Club rowing looks to continue success in fall season

GVL/ Archive
Grand Valley Mens rowing at the Lubbers Cup races in Spring Lake.

GVL Archives

GVL/ Archive Grand Valley Mens rowing at the Lubbers Cup races in Spring Lake.

Judson Rodriguez

In the athletic world, getting one person to do something technically sound can prove challenging enough, let alone with eight crew members. That is the job that Grand Valley State University’s John Bancheri has with the rowing team. GVSU jump-starts its fall rowing season this month in Marietta, Ohio with the Marietta Combine, hoping to build the base of a winning year.

“The bigger the base, the higher the peak,” Bancheri said. Rowing is an endurance sport that requires timing, replication and a desire to push the human body to its maximum potential. GVSU has etched out its spot in the rowing ranks by its commitment to winning at the collegiate level and the realization of team goals, with alumnus Sarah Zelenka reaching the Olympics in London this past summer.

Made almost entirely of walk-on athletes, the rowing team provides an outlet for students that want to be a part of a team but aren’t sure how they can fit a college-level sport into their time at school.

“When I came to Grand Valley, I was iffy on whether or not I would join the team,” said junior rower Shelby Welbaum, “When I joined though, I knew this was what I wanted to do.”Fall racing is a bit different from the spring, increasing to five kilometers. Spring events are sprints and are limited to two kilometers.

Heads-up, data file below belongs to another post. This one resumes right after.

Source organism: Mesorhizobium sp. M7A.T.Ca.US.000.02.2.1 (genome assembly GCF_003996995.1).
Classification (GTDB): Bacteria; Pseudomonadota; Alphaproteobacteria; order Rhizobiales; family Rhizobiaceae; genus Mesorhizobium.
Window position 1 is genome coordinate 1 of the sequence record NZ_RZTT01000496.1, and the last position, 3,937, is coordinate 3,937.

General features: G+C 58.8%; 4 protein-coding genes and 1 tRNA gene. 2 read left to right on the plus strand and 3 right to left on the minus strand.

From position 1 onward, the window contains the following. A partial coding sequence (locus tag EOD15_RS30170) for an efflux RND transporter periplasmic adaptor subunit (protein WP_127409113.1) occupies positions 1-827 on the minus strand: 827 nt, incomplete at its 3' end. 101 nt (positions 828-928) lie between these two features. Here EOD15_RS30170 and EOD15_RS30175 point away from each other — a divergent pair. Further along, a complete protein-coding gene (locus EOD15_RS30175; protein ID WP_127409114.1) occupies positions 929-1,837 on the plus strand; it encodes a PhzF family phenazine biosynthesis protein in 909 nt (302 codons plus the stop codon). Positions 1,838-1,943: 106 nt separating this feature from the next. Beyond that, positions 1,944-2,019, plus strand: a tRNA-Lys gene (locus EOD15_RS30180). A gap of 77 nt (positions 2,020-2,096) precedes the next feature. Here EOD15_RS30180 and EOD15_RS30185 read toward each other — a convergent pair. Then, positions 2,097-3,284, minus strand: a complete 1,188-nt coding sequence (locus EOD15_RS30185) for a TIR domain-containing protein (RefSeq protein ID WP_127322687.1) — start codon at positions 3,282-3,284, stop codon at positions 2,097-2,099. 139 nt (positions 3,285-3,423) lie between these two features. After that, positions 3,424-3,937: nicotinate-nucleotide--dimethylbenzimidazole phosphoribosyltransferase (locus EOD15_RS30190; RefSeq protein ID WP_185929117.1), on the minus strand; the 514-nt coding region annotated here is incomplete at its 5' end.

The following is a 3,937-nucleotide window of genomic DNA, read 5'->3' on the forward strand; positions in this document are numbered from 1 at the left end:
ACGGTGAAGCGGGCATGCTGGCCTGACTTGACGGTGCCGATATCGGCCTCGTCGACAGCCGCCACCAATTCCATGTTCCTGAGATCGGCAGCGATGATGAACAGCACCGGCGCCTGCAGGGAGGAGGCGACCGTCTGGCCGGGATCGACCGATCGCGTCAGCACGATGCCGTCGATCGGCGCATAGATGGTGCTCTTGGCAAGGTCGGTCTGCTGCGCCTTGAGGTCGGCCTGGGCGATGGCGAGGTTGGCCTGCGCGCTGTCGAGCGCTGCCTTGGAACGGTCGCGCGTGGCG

“Fall season is distance rowing 3k, 4k, 5k races, the better we perform at longer distances in the fall, the faster we can go for the spring,” said rowing club trustee Keegan Jahnke.

GVSU expects to improve vastly on its successful fall season last year in which the women finished third and the men finished fifth at the Head of the Charles regatta in Boston. The Head of the Charles is like the Boston Marathon of rowing, said Bancheri. The event, which will be held Oct. 20, features rowers from around the world. The collegiate level pits GVSU against the likes of Harvard University and Yale University, two of rowing’s elite collegiate programs.

“The Head of the Charles gives our kids an opportunity to represent Grand Valley at a very high level,” Bancheri said. Preparation is key when the stakes are as high as they will be this fall.

Club President Andrew Zwierzynski outlines what that preparation is like each day for practice.“First the crew takes a run from the RTC building to the boathouse, then we get the boat ready, drop the oars and make sure the boat is adjusted to fit the rider,” Zwierzynski said. ”Then we row for about two hours doing various drills.” In a normal day the team rows over 20 kilometers, the equivalent of 10.4 miles.

“It’s that kind of preparation that allows us to compete with the very best in our sport,” Zwierzynski said.

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